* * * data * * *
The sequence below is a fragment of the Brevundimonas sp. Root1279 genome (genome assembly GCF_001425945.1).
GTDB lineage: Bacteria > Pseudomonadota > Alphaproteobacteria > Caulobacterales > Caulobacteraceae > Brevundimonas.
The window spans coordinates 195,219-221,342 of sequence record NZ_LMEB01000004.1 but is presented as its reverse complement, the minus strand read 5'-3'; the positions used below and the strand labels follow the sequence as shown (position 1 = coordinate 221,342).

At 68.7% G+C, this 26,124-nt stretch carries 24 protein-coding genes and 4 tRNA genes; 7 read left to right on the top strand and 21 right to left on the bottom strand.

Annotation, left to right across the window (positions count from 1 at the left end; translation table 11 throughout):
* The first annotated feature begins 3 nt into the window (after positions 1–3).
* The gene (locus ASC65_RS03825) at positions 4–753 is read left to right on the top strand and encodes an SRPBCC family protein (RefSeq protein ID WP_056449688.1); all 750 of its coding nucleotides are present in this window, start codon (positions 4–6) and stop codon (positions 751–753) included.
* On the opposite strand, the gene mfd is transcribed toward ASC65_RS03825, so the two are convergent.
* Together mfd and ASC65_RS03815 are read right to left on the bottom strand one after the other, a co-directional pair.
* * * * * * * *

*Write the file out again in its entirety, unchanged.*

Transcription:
The sequence below is a fragment of the Brevundimonas sp. Root1279 genome (genome assembly GCF_001425945.1).
GTDB lineage: Bacteria > Pseudomonadota > Alphaproteobacteria > Caulobacterales > Caulobacteraceae > Brevundimonas.
The window spans coordinates 195,219-221,342 of sequence record NZ_LMEB01000004.1 but is presented as its reverse complement, the minus strand read 5'-3'; the positions used below and the strand labels follow the sequence as shown (position 1 = coordinate 221,342).

At 68.7% G+C, this 26,124-nt stretch carries 24 protein-coding genes and 4 tRNA genes; 7 read left to right on the top strand and 21 right to left on the bottom strand.

Annotation, left to right across the window (positions count from 1 at the left end; translation table 11 throughout):
* The first annotated feature begins 3 nt into the window (after positions 1–3).
* The gene (locus ASC65_RS03825) at positions 4–753 is read left to right on the top strand and encodes an SRPBCC family protein (RefSeq protein ID WP_056449688.1); all 750 of its coding nucleotides are present in this window, start codon (positions 4–6) and stop codon (positions 751–753) included.
* On the opposite strand, the gene mfd is transcribed toward ASC65_RS03825, so the two are convergent.
* Together mfd and ASC65_RS03815 are read right to left on the bottom strand one after the other, a co-directional pair.